Oporto || Portugal
This house lies on a narrow, long rectangular plot of land in a relatively built-up section of Porto. The design is an in-depth exploration of elegant and refined living solutions. The house's narrow façade fronts onto the street, marked by the architectural elements that clearly define the volumes and images. It has an evident division into three sections, rich in suggestion. The entrance is at an angle, protected by the slightly projecting upper floor, while the actual front door stands next to a glazed wall that only allows the viewer to glimpse "silhouettes". The windowless upper facade visually sits on the lower level, without seeming to weigh it down excessively. The cladding of 'kinetic azulejos' provides a dynamic, light touch to the upper level, as light is mirrored on the rectangular double-faced slightly raised tiles. To the side
rises the metal garage door.
The structural design of the facade is a precursor to the key aspects of the architectural rationale at play here. It is all about the integration of volumes and decorative partitions, an intense relationship with light, and transforming constraints (the shape of the plot, the easements with the adjacent property etc.) into living improvements through design. The house is inward-looking, defining a variety of relationships in the sequence of volumes and the connection with the open spaces carved out in the property. There is a little garden between the two volumes of the house, which are linked by a narrow corridor running along the southern wall, and a space at the end of the plot with a pond that provides charming reflections of the living and kitchen area.
It is, as noted, inward-looking, with
a refined sequence of rooms and skilful use of natural light to define and modulate dynamic differences between spaces. The living area, immediately after the entrance, is a place for meditation. The division of space is fluid, yet clearly and carefully defined, the entrance space flows into the longitudinal corridor, the walls, covered with closets, naturally separate it from the living room. The inner full-height glazed wall provides natural light and a free, airy focal point. In the corridor, the stairs lead up to the upper floor, with the bedrooms and studio. The staircase is suspended, not touching or weighing on the floor. Sculpture-like, it rises in a haze of light from the window looking onto the road and the fragments of zenithal light from the upper floor.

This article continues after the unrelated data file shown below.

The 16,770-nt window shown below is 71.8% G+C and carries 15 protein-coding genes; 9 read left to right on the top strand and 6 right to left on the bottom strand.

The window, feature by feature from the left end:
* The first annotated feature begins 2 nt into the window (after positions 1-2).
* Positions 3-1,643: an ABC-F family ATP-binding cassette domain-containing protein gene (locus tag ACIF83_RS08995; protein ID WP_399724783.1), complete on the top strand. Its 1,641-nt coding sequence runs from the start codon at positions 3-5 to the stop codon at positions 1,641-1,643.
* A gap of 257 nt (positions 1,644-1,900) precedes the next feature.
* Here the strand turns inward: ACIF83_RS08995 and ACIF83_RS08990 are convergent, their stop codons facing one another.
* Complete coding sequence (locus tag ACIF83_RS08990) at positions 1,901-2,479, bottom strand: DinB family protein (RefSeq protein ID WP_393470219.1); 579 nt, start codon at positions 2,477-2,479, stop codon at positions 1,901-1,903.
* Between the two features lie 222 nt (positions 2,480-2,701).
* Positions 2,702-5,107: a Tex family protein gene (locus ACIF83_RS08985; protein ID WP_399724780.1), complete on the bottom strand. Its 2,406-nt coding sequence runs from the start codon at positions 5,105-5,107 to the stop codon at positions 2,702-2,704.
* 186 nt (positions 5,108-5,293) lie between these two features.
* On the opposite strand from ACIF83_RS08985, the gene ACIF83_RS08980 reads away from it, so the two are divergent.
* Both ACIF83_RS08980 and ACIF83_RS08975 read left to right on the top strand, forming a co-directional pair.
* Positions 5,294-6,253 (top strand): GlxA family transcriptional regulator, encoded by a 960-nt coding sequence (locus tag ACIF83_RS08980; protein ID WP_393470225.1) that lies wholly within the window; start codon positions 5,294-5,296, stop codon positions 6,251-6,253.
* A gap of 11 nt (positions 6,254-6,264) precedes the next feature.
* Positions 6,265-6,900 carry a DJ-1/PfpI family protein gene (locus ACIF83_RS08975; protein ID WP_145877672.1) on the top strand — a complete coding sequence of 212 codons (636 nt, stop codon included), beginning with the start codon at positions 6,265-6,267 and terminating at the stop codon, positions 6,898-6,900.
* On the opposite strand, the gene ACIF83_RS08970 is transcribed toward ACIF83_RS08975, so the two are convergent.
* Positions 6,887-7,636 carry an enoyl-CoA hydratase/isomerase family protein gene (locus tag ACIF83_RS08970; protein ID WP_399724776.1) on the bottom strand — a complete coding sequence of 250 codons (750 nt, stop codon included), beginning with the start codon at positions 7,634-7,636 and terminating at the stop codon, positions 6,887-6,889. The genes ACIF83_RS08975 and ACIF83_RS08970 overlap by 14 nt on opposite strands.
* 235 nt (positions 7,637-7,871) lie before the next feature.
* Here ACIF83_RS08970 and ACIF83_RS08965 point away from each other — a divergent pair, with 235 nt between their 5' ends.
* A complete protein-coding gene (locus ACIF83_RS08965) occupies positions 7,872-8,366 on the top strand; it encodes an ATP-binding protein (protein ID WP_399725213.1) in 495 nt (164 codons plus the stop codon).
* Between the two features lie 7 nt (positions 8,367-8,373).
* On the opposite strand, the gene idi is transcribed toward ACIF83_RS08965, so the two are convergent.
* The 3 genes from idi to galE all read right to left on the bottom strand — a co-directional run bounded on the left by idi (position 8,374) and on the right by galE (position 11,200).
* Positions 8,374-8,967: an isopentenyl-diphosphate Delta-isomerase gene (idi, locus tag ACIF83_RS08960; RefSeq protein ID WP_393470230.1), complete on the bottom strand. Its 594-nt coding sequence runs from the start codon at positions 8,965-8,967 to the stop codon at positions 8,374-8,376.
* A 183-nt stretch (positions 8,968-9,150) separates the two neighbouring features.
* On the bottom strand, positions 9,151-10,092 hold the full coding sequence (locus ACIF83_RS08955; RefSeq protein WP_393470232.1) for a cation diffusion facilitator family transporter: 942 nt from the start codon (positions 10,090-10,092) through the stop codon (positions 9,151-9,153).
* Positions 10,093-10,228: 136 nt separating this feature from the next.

Light is turned into a true architectural element. The corridor on
the upper floor, linking the bedroom and studio, is lit through a skylight and a series of openings on the roof. This produces a sort of 'gradual' light that defines the space by marking out sections, with speckles of direct light somehow becoming diffuse. In the corridor, there is a clear visual dynamism at play that furthers the organisation of the various elements, such as the stairs, the wall in shades of grey, the access to the rooms, the lines that seek elegance and refinement.
The house has a very gentle tone that sharpens up even the slightest sensory perceptions, like one of those paintings formed of thousands of dots. The viewer slowly works out the overall picture, when exploring the spaces, the volumes and the directions suggested by the architecture.
The building has two, differently-sized parts that are somehow
fragmented, yet completely part of the architectural whole. The volume facing onto the road, with two aboveground floors, speaks a language of materials that is almost tangible, with light an integral element. The azulejos tiles provide different colours and nuances and the interior pathways revel in an abstract atmosphere. The volume at the end of the plot, glazed and extending between two open spaces, is the measure of a more social space, despite its rigorous geometry. It is permeable, providing links to all the open spaces around it.
Location: Porto, Portugal
Gross Floor Area: 280 m2
Architects: Correia/Ragazzi Arquitectos
Design Team: Inês Ruas, João Marques, Nuno Vasconcelos, Rita Breda, Tiago Costa
Contractor: Almeidas & Magalhães
Structural, Hidraulic: Glser
Technical Facilites, Electrical: Genco
Photography: © Luís Ferreira Alves
Correia/Ragazzi Arquitectos was founded by Graça Correia (Porto, Portugal, 1965) and Roberto Ragazzi (Poggio Rusco, Italy, 1969) through which they develop individual and shared projects.
Graça Correia graduated from FAUP (Faculdade de Arquitectura do Porto) in 1989 and until 1995 collaborated with Eduardo Souto de Moura, when she started her individual trajectory as an architect, however in 2000, they began developing a partnership being co-authors of some projects, namely the ongoing Rehabilitation of the Robinson Factory in Portalegre. Defended her PhD thesis in 2006 at the UPC (Universitat Politécnica da Catalunha) which made the final selection for the ARQUIA 2007 Competition. Author of several articles, in 2008 published the book “Ruy Athouguia: A Modernida em Aberto” and in 2013 the book “Ruy D’Athouguia” as a part of a collection on Portuguese architects. Has been teaching since 1990 at several universities; at the moment teaches at FAUP and integrates the new direction board of the architecture graduate degree at Universidade Lusófona, Porto.
Roberto Ragazzi graduated from IUAV (Instituto Universitário de Arquitectura de Veneza) in 1997 with the thesis Città di Treviso. Un progetto per le aree: ex-scalo Motta, stadio ed ex-Foro Boario. Between 1998 and 1999 worked at the professional modelling studio of Alvaro Negrello, in Porto. From 2000 until 2005 collaborated and was project coordinator at the architecture office of Virginio Moutinho. The work of CORREIA/RAGAZZI ARQUITECTOS has received several distinctions, national and international awards, has been exhibited and extensively published; they have given conferences and lectures at numerous universities.